A good idea poorly executed

The CARES Act—Coronavirus Aid, Relief, and Economic Security Act—allocates funds for large business, small businesses, airlines, and individuals. Individuals can request $1,200, more if they have children under 18. The bill also increases unemployment benefits—providing an additional $600 on top of what people can get from their state. But a complex web of bureaucratic requirements means that lots of people won’t be getting what they need anytime soon, and maybe not at all.

As of this writing, only half of an anticipated 150 million payments have made it into people’s accounts. There are myriad reports of people receiving “status not available” messages from the IRS portal when trying to see when they might get their checks. Others weren’t even able to log in. The Payroll Protection Program (PPP), part of CARES aimed at helping small businesses, just announced that it has run out of money and cannot accept any more applications. And as if the process weren’t cumbersome enough, the checks will also be delayed in order to emblazon President Donald Trump’s name on them, as though they were a hotel or a golf course. By contrast, citizens of other countries around the world reported receiving their checks within hours of applying.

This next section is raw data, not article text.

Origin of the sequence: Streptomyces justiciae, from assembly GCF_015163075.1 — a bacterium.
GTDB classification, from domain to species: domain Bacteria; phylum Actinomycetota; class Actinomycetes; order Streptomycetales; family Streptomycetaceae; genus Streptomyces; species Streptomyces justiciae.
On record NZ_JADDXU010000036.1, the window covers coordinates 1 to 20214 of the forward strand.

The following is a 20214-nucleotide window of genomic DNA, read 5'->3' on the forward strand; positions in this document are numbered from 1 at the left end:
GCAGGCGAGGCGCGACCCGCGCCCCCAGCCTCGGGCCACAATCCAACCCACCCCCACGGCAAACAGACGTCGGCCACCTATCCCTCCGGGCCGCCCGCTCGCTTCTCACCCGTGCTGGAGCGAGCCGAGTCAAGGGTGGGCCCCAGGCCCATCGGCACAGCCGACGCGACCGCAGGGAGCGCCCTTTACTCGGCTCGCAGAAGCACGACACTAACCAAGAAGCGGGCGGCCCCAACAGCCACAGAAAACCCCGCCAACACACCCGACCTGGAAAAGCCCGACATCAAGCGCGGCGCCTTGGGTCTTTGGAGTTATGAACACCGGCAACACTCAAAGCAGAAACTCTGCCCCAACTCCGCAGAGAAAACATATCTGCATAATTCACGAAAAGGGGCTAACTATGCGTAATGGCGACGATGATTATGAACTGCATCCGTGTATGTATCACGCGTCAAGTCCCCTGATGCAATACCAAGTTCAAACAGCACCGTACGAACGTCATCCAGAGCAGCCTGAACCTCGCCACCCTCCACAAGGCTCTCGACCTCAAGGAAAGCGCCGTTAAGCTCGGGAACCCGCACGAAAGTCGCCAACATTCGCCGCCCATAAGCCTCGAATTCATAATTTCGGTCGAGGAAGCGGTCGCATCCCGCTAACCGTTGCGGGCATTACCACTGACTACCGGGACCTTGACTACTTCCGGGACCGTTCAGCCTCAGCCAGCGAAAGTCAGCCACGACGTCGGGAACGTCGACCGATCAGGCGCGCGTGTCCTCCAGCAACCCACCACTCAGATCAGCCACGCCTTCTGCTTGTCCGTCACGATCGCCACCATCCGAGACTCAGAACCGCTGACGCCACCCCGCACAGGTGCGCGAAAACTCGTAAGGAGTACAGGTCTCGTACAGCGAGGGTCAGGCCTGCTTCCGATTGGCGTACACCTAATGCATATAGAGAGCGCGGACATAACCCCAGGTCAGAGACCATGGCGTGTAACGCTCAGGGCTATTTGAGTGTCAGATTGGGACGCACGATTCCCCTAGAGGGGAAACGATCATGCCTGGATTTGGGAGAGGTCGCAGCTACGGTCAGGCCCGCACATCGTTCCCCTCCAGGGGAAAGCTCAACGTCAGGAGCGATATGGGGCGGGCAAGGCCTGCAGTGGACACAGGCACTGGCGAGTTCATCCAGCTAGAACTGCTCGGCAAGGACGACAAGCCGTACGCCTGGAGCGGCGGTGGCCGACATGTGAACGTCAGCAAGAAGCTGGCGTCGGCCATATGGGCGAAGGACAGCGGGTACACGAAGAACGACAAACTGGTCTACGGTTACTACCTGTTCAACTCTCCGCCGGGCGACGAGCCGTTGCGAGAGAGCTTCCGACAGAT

“For us, it hasn’t really solved anything”